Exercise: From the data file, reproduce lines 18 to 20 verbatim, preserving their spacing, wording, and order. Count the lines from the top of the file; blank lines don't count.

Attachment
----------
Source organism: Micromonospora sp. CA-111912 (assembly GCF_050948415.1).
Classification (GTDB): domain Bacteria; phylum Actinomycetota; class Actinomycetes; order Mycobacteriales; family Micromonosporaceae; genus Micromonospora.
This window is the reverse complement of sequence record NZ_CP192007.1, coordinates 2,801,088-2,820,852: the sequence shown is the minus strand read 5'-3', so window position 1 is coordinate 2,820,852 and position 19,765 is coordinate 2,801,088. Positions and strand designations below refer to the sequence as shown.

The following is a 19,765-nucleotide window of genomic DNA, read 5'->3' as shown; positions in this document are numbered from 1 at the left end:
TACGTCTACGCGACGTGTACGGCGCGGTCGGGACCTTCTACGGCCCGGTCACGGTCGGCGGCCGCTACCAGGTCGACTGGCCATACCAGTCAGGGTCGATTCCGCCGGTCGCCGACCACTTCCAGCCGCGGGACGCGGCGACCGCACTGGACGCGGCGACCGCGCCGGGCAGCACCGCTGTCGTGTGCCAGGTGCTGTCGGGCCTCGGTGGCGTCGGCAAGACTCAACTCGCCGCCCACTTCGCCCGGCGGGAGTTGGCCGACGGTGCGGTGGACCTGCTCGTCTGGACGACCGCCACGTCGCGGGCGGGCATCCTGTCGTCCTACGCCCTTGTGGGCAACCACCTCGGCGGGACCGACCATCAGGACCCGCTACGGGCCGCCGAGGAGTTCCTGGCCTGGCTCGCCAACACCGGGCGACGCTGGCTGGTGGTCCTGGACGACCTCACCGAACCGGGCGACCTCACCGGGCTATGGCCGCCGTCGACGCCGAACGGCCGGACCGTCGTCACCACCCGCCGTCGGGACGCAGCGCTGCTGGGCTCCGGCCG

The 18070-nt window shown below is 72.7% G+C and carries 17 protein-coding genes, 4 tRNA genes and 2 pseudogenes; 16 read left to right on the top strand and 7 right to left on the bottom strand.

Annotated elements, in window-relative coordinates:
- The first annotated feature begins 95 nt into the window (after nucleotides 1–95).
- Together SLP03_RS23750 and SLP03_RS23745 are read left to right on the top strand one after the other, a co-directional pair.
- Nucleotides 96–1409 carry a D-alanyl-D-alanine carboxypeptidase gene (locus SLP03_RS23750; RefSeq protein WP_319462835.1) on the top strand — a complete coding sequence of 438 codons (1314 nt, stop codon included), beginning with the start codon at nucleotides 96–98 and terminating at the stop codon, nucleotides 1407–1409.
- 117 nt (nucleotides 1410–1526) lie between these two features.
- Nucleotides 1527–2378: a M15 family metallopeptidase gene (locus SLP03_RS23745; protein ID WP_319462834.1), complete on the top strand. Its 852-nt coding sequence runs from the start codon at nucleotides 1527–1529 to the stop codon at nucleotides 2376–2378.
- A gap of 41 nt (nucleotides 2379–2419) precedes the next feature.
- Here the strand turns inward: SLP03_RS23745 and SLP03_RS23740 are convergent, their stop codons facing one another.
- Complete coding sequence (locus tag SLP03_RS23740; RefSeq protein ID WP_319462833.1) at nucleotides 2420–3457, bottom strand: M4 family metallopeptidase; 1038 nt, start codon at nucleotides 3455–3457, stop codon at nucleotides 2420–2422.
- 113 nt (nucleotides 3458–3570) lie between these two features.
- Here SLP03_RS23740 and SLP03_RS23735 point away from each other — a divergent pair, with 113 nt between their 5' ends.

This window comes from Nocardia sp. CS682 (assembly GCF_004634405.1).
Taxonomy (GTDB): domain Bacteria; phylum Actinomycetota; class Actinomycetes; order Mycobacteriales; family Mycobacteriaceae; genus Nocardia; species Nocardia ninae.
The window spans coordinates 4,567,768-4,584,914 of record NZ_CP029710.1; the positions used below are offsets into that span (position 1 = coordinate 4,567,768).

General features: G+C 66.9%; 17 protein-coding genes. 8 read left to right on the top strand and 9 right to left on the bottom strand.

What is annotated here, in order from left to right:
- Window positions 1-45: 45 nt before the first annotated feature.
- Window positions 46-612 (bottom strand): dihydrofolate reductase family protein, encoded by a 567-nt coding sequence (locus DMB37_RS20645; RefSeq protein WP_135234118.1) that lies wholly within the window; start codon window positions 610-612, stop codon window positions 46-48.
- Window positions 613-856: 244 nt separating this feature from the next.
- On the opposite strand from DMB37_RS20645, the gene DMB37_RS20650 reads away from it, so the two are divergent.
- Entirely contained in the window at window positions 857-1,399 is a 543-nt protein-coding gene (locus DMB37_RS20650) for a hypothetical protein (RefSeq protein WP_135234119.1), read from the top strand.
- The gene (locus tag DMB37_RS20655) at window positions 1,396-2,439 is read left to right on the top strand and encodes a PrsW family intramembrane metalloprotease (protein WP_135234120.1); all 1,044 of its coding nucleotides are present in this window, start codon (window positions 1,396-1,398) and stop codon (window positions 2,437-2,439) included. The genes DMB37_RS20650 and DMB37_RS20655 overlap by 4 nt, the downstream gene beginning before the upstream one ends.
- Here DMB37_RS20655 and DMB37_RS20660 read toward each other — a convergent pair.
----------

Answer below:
This window comes from Nocardia sp. CS682 (assembly GCF_004634405.1).
Taxonomy (GTDB): domain Bacteria; phylum Actinomycetota; class Actinomycetes; order Mycobacteriales; family Mycobacteriaceae; genus Nocardia; species Nocardia ninae.
The window spans coordinates 4,567,768-4,584,914 of record NZ_CP029710.1; the positions used below are offsets into that span (position 1 = coordinate 4,567,768).